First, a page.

Shock surge in inflation
The Consumer Prices Index (CPI) jumped from 1.9% in November to 2.9% in December to record its largest jump in the annual rate since records began in 1997 - and well above consensus estimates of 2.6%.
It now stands at a nine-month high, pushed up by the unfavourable base effects resulting from the temporary VAT rate of 15% and oil prices falling sharply in December 2008. Lower levels of discounting by retailers in December 2009 compared to a year ago also contributed to the rise.
Meanwhile, the Retail Price Index (RPI) - which includes housing costs - also climbed sharply, up from 2.1% in November to 2.4% in December 2009.
Economists say the latest inflation figure comes as “a very nasty shock”. Core inflation, which excludes volatile energy and food prices, increased to 2.8% over 2009 despite the UK experiencing the longest and deepest recession since the Second World War.
They expect that inflation will rise further – well above the Bank of Engand's November forecast of 3% - following the return of VAT to its 17.5% level in January.
Howard Archer, economist of IHS Global Insight, warns that inflation could now take longer to fall towards the central bank’s medium term 2% target.
He explains: “While the Bank of England has indicated that it will look through the near time spike up in inflation and will focus on price prospects over the longer-term, it must be worried by the nasty December data.
“Indeed, the December inflation data not only make it even more likely that the Bank of England will call a halt to its quantitative easing programme at its February meeting (particularly as the economy seemingly returned to growth in the fourth quarter of 2009), but also increase the risk that the central bank could start raising interest rates well before the end of 2010."
But Azad Zangana, European economist at Schroders, adds: “While the latest inflation estimates are a surprise, we do not expect the Bank of England to panic and raise interest rates. This should spell the end of quantitative easing in February, but worries over growth and rising unemployment will keep the monetary policy committee in ‘wait and see’ mode for some time.”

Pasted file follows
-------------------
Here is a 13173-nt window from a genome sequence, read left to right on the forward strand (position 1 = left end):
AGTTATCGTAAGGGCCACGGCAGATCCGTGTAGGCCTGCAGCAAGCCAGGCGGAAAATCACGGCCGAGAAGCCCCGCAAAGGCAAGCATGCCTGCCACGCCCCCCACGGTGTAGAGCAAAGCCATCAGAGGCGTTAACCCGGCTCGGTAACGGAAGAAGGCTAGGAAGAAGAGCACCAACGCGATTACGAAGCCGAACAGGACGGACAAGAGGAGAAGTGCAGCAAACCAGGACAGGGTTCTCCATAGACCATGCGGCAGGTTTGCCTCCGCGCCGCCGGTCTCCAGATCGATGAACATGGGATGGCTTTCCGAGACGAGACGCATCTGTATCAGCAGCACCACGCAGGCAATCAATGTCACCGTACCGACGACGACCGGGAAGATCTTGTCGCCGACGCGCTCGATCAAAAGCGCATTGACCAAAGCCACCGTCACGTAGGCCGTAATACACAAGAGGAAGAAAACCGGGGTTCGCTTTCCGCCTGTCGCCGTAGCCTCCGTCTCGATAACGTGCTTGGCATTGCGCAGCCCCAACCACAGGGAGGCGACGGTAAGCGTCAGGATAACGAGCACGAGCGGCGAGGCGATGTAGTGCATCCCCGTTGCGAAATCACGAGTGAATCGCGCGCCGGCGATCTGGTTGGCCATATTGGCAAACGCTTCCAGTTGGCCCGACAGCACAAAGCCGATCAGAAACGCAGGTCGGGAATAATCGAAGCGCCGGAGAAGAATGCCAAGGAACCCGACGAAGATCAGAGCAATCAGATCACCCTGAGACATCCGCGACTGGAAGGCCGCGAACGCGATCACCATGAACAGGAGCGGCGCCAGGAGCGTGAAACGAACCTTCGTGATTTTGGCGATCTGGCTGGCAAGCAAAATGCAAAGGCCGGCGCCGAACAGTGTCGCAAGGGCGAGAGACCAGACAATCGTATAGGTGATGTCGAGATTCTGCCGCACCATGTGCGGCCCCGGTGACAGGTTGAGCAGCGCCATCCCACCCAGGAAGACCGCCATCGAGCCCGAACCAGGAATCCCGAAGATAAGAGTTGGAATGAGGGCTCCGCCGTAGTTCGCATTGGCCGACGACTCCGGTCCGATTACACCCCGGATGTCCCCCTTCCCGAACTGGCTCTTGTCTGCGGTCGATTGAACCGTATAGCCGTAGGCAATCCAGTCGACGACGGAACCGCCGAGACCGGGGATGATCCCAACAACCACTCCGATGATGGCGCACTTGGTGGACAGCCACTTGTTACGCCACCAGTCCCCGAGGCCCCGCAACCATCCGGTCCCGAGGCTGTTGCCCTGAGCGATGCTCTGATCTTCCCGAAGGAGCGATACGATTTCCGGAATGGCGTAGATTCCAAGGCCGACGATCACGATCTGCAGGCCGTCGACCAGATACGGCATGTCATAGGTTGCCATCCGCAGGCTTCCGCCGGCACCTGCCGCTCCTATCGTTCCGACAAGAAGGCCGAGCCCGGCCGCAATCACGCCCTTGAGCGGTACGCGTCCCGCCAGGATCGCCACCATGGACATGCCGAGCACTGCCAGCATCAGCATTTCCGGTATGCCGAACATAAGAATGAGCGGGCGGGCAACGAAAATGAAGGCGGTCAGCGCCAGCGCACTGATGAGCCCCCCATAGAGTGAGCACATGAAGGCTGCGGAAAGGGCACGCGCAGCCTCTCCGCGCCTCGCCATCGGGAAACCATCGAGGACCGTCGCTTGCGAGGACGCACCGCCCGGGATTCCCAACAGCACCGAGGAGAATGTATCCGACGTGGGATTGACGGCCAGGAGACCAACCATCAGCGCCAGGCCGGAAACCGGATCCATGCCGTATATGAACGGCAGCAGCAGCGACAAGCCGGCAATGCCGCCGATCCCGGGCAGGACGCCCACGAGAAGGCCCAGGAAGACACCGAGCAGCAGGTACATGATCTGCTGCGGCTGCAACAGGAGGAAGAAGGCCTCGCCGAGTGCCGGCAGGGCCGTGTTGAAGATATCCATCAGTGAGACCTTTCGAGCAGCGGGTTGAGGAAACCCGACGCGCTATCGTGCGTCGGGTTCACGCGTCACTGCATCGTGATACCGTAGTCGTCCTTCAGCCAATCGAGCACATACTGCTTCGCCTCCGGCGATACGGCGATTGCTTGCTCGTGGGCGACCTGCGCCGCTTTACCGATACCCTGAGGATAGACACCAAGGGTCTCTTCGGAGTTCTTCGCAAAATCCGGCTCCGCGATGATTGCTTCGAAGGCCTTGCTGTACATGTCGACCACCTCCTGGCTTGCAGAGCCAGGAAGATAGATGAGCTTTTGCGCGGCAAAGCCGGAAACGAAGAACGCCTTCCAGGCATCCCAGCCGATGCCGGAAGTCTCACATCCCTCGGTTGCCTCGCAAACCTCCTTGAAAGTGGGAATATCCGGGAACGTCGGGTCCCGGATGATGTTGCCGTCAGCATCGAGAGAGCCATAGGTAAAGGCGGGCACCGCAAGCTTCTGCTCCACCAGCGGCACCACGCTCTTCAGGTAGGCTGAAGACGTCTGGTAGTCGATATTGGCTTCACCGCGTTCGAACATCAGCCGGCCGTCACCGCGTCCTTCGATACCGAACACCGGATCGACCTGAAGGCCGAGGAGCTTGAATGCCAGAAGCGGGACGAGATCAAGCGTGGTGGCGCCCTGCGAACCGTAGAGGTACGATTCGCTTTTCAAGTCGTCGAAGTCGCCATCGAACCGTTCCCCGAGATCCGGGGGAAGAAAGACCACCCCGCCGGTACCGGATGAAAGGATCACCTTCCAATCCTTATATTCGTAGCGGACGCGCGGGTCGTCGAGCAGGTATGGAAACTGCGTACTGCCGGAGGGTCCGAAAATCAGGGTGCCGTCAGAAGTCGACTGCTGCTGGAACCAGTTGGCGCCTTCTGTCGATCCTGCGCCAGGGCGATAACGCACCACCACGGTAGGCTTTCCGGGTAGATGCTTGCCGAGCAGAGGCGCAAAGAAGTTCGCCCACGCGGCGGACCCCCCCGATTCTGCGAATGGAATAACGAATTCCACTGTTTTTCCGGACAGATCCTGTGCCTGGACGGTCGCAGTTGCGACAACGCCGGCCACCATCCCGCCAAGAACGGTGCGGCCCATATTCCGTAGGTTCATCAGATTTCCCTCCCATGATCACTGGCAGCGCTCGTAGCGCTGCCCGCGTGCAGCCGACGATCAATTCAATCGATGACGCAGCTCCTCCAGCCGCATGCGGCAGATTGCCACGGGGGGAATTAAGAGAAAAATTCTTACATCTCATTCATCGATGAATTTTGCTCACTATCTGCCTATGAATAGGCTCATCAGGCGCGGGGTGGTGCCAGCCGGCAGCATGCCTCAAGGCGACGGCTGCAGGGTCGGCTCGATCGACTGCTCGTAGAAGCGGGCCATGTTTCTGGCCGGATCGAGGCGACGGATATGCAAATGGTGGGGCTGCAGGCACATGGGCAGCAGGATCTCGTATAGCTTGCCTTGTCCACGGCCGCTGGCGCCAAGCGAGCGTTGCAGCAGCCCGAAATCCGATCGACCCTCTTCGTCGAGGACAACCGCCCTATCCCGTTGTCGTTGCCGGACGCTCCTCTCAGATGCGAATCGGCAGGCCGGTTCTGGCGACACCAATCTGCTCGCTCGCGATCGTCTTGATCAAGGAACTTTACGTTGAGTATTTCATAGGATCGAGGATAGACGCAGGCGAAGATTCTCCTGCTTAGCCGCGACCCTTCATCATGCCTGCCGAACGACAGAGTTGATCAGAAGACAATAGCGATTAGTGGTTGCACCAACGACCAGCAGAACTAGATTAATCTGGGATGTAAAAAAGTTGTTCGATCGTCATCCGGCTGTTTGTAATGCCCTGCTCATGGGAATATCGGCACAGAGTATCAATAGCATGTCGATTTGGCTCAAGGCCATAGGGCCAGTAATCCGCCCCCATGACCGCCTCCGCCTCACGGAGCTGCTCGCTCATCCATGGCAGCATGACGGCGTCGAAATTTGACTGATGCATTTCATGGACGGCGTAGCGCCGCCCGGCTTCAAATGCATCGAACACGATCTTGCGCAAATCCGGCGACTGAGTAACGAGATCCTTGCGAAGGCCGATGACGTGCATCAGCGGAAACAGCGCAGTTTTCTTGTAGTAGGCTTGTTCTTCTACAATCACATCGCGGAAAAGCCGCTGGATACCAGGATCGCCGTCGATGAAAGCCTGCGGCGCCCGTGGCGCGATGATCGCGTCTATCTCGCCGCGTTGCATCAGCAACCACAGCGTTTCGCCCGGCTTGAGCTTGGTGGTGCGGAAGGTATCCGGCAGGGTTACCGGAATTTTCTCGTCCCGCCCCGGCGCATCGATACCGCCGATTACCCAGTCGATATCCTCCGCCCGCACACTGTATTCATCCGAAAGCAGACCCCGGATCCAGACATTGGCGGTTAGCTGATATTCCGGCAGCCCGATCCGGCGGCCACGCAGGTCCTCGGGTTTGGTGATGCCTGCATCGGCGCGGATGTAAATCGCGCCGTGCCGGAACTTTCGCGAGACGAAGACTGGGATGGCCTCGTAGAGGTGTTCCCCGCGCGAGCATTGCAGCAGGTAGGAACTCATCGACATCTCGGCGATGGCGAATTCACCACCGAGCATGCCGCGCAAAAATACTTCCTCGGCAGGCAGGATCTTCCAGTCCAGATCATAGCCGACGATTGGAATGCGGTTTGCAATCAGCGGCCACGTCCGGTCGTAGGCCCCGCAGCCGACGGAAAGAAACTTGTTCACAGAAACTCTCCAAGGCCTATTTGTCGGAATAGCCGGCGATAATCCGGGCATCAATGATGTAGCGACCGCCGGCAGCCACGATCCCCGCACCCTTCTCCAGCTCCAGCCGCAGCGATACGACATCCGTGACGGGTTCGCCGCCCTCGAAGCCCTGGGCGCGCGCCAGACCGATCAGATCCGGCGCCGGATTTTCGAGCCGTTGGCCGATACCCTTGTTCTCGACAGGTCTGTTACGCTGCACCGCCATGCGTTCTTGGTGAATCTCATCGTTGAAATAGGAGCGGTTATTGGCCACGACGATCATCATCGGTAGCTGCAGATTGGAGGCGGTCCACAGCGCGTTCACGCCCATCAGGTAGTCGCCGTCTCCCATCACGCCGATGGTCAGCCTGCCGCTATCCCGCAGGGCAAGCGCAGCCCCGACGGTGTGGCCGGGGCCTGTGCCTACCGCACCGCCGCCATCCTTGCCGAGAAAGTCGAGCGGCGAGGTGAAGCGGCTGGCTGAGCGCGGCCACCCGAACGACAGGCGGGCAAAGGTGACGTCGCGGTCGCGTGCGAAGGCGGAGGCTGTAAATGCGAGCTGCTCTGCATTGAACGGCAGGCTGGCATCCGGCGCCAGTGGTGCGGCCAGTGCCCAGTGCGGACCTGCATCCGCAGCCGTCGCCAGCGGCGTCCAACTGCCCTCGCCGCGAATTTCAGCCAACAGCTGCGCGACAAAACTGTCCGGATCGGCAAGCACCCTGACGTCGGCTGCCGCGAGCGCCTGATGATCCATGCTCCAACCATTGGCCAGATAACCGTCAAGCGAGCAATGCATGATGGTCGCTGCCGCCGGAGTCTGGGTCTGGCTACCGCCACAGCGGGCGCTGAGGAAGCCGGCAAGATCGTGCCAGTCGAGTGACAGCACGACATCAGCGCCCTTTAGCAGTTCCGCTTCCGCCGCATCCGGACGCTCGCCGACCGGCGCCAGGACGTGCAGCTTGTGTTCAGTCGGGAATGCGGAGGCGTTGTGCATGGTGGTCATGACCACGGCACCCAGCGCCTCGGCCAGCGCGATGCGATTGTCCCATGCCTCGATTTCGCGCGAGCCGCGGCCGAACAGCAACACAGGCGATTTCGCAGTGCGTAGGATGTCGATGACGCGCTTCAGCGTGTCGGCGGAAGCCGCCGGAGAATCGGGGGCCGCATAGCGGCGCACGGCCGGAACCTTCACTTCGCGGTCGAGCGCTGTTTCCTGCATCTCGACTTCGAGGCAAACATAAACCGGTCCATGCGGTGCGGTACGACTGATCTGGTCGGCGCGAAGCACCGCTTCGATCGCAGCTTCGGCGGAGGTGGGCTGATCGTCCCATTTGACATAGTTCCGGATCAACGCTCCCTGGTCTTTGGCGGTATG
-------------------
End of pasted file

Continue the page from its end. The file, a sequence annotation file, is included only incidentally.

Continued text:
Replaced as the official measure of inflation by the consumer prices index (CPI) in December 2003. Both the Retail Price Index and CPI are attempts to estimate inflation in the UK, but they come up with different values because there are slight differences in what goods and services they cover, and how they are calculated. Unlike the CPI, the RPI includes a measure of housing costs, such as mortgage interest payments, council tax, house depreciation and buildings insurance, so changes in the interest rates affect the RPI. If interest rates are cut, it will reduce mortgage interest payments, so the RPI will fall but not the CPI. The RPI is sometimes referred to as the “headline” rate of inflation and the CPI as the “underlying” rate.
Invented by a Frenchman in 1954 and ironically introduced in the UK on 1 April 1973, VAT is an indirect tax levied on the value added in the production of goods and services, from primary production to final consumption and is paid by the buyer. Its levying is complex, with a number of exemptions and exclusions. For example, in the UK, VAT is payable on chocolate-covered biscuits, but not on chocolate-covered cakes and the non-VAT status of McVitie’s Jaffa Cakes was challenged in a UK court case to determine whether Jaffa Cake was a cake or a biscuit. The judge ruled that the Jaffa Cake is a cake, McVitie’s won the case and VAT is not paid on Jaffa Cakes in the UK.
Lower interest rates encourage people to spend, not save. But when interest rates can go no lower and there is a sharp drop in consumer and business spending, a central bank’s only option to stimulate demand is to pump money into the economy directly. This is quantitative easing. The Bank of England purchases assets (usually government bonds, or gilts) from private sector businesses such as insurance companies, banks and pension funds financed by new money the Bank creates electronically (it doesn’t physically print the banknotes). The sellers use the money to switch into other assets, such as shares or corporate bonds or else use it to lend to consumers and businesses, which pushes up demand and stimulates the economy.
Monetary Policy Committee
A committee designated by the Bank of England to regulate interest rates for the UK. The MPC attempts to keep the economy stable, and maintain the inflation target set by the government and aims to set rates with a view to keeping inflation at a certain level, and avoiding deflation. The MPC meets on the first Thursday of each month and discusses a variety of economics issues and constitutes nine members: the governor, the two deputy governors, the Bank’s chief economist, the executive director for markets and four external members appointed directly by the Chancellor.
An increase in the general level of prices that persists over a period of time. The inflation rate is a measure of the average change over a period, usually 12 months. If inflation is up 4%, this means the price of products and services is 4% higher than a year earlier, requiring we spend and extra 4% to buy the same things we bought 12 months ago and that any savings and investments must generate 4% (after any taxes) to keep pace with inflation. Since 2003, the Bank of England has used the consumer prices index (CPI) as its official measure of inflation (see also retail prices index).
The Consumer Price Index is the official measure of inflation adopted by the government to set its target. When commentators refer to changes in inflation, they’re actually referring to the CPI. In the June 2010 Budget, Chancellor announced the government’s intention to also use the CPI for the price indexation of benefits, tax credits and public sector pensions from April 2011. (See also Retail Prices Index).